Projects financed by development banks, or international financial institutions (IFIs), frequently harm women’s livelihoods, health and well-being.
Taxpayer-supported development banks—such as the World Bank, Inter-American Development Bank and newer Asia Infrastructure Investment Bank—are supposed to be guided by their missions to eradicate poverty, share prosperity and accelerate social progress. The reality is different.
Projects financed by development banks, or international financial institutions (IFIs), frequently harm women’s livelihoods, health and well-being, according to a recent report from IFI watchdog Gender Action, “Unmet Gender Promises: making IFI projects and policies deliver on gender-equal rights.” And they can impact almost every aspect of women’s lives, including energy (the World Bank still spends more on fossil fuels than renewables); infrastructure, such as hydropower dams and transportation; and social sectors, like health and education.
Decades of IFI “neoliberal” policies have led to public spending cutbacks and privatized health, education, industrial, agricultural and other services in developing countries. Poor women, lacking the ability to pay, get squeezed out and excluded from social services.
Gender Action’s report assesses about a dozen IFI gender policies and studies the gender-sensitivity of IFIs’ environmental and social frameworks (ESFs). Beyond just the policies, the report also evaluates their implementation, using field work cases in Bangladesh, Haiti, India, Myanmar, Nigeria, Pakistan, Senegal and Uganda. It found that when projects broke IFI gender policies, women and girls’ lives were severely and directly impacted.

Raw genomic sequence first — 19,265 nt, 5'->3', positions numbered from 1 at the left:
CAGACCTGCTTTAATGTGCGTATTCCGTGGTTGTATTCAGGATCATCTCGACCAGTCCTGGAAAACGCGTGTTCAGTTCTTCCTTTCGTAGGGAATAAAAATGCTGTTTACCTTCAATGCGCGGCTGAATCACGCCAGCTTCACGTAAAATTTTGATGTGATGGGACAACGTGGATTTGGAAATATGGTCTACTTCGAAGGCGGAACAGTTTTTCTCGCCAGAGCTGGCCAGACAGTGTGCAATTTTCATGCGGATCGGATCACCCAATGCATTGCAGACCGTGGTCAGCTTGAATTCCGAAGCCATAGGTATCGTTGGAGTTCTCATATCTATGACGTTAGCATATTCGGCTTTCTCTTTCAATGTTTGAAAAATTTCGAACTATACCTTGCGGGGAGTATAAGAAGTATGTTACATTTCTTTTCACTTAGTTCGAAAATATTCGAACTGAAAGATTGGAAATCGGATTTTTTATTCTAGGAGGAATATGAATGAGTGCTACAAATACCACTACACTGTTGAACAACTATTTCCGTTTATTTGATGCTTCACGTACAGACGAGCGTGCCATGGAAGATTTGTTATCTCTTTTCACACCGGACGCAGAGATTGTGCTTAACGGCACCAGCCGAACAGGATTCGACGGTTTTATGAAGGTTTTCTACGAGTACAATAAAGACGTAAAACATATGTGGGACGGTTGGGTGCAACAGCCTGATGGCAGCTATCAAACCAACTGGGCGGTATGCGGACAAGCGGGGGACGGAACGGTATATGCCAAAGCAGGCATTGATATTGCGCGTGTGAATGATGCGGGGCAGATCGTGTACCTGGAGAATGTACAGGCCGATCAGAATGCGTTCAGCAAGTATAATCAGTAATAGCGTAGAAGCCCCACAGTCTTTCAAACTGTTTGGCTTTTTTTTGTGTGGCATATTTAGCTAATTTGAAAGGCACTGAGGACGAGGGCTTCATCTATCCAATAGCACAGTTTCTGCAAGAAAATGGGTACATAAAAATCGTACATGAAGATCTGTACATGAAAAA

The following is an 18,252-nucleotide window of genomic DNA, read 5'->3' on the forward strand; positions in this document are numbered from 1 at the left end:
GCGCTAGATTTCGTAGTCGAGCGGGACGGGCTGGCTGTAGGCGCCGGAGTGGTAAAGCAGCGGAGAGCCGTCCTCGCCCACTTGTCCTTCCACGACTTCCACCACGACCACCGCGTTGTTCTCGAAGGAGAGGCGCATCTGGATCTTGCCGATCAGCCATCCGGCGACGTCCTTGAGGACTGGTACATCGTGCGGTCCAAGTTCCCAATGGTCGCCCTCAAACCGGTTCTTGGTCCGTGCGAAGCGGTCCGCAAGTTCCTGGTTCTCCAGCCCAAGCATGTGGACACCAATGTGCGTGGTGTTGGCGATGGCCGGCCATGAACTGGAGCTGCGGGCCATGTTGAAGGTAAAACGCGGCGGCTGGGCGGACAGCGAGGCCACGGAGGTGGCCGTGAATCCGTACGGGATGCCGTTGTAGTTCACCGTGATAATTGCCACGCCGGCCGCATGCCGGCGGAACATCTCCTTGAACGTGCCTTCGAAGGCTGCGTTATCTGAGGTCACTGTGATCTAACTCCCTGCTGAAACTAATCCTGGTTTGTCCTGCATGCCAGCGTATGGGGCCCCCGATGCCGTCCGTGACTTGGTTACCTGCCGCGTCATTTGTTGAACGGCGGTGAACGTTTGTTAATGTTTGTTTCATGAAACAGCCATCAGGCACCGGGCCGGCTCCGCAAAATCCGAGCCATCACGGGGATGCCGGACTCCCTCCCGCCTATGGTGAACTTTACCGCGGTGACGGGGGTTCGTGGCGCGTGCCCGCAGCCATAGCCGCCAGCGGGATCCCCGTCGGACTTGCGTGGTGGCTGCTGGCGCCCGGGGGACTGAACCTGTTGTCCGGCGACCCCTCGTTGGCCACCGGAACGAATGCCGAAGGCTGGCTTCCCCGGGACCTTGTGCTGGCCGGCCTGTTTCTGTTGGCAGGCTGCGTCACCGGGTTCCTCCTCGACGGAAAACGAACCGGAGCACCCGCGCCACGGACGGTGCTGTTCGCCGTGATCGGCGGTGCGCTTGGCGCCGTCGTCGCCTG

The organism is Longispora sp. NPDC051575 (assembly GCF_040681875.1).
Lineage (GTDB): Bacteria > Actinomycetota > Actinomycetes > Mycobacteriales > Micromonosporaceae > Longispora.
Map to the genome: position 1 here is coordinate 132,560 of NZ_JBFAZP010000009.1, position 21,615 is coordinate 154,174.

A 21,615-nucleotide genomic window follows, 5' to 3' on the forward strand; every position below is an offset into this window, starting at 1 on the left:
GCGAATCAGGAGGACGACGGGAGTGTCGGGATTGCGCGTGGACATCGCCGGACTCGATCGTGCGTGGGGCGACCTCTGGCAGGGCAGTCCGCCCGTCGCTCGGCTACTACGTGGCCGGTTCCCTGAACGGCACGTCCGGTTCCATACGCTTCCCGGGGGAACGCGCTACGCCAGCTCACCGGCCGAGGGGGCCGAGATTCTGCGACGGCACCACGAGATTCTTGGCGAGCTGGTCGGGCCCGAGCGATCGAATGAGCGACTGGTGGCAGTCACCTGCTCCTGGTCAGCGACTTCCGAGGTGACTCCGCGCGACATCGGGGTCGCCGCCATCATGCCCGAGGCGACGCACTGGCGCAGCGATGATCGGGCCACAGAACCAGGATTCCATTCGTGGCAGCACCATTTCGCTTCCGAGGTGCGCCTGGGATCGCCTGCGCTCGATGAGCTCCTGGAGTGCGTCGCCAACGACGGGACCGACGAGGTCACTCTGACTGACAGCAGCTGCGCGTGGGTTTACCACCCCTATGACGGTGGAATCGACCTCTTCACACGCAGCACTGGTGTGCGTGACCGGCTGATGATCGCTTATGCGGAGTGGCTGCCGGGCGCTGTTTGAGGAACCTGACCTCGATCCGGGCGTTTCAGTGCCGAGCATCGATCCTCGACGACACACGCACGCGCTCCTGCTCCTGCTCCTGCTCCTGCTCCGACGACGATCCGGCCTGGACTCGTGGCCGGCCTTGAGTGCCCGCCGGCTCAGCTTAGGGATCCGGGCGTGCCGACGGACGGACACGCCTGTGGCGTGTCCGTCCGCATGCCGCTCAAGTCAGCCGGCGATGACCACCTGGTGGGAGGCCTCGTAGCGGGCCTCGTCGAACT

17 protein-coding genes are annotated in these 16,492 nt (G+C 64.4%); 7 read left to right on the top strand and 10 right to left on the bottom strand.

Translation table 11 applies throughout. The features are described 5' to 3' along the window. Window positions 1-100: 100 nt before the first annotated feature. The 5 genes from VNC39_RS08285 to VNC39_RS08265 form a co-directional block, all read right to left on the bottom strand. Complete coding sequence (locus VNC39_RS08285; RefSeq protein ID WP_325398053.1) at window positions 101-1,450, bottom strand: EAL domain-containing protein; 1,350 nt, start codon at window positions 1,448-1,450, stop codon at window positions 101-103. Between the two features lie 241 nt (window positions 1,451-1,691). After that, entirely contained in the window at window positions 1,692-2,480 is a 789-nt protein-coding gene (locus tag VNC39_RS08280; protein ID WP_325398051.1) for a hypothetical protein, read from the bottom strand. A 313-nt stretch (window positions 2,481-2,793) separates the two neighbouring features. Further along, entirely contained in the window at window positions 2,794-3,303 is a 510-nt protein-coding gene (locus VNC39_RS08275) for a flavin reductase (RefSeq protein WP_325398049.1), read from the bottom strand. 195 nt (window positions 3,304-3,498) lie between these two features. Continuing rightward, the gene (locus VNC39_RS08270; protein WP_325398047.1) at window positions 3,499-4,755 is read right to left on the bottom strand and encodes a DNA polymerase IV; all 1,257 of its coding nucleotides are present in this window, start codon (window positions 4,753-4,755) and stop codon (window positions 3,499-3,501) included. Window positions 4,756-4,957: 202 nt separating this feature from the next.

Women farmers lost homes, land, livestock, water and fisheries when they were forcibly evicted for project construction. Then, unequal labor practices robbed women of the opportunity to earn a livable wage. In an Asian Infrastructure Investment Bank (AIIB) rural road project in Gujarat, India, men workers much less qualified than women workers received superior jobs with better pay.
Additionally, women’s health suffered and their unpaid work multiplied as a result of fossil-fuel powered plants. The pollution triggered respiratory diseases, which expanded women’s unpaid work caring for sickened household members, and also exacerbated climate change.
Occasionally, women have attempted to fight back. Community complaints caused an African Development Bank-financed coal power plant in Senegal to close in 2019. However, women fishers and farmers who lost livelihoods and whose health was damaged by coal plant emissions have not been compensated.
IFIs often failed to publicize project information and consult with local women—despite their commitments to transparently disclose information and conduct gender-sensitive consultations. Ignoring women’s concerns resulted in gender-insensitive outputs. For example, in the AIIB-financed rural roads project, women and children who walk to school and markets on project roads became accident victims on roads built without sidewalks serving vehicles overwhelmingly driven by men.
International Financial Institution (IFI) Projects and Gender-Based Violence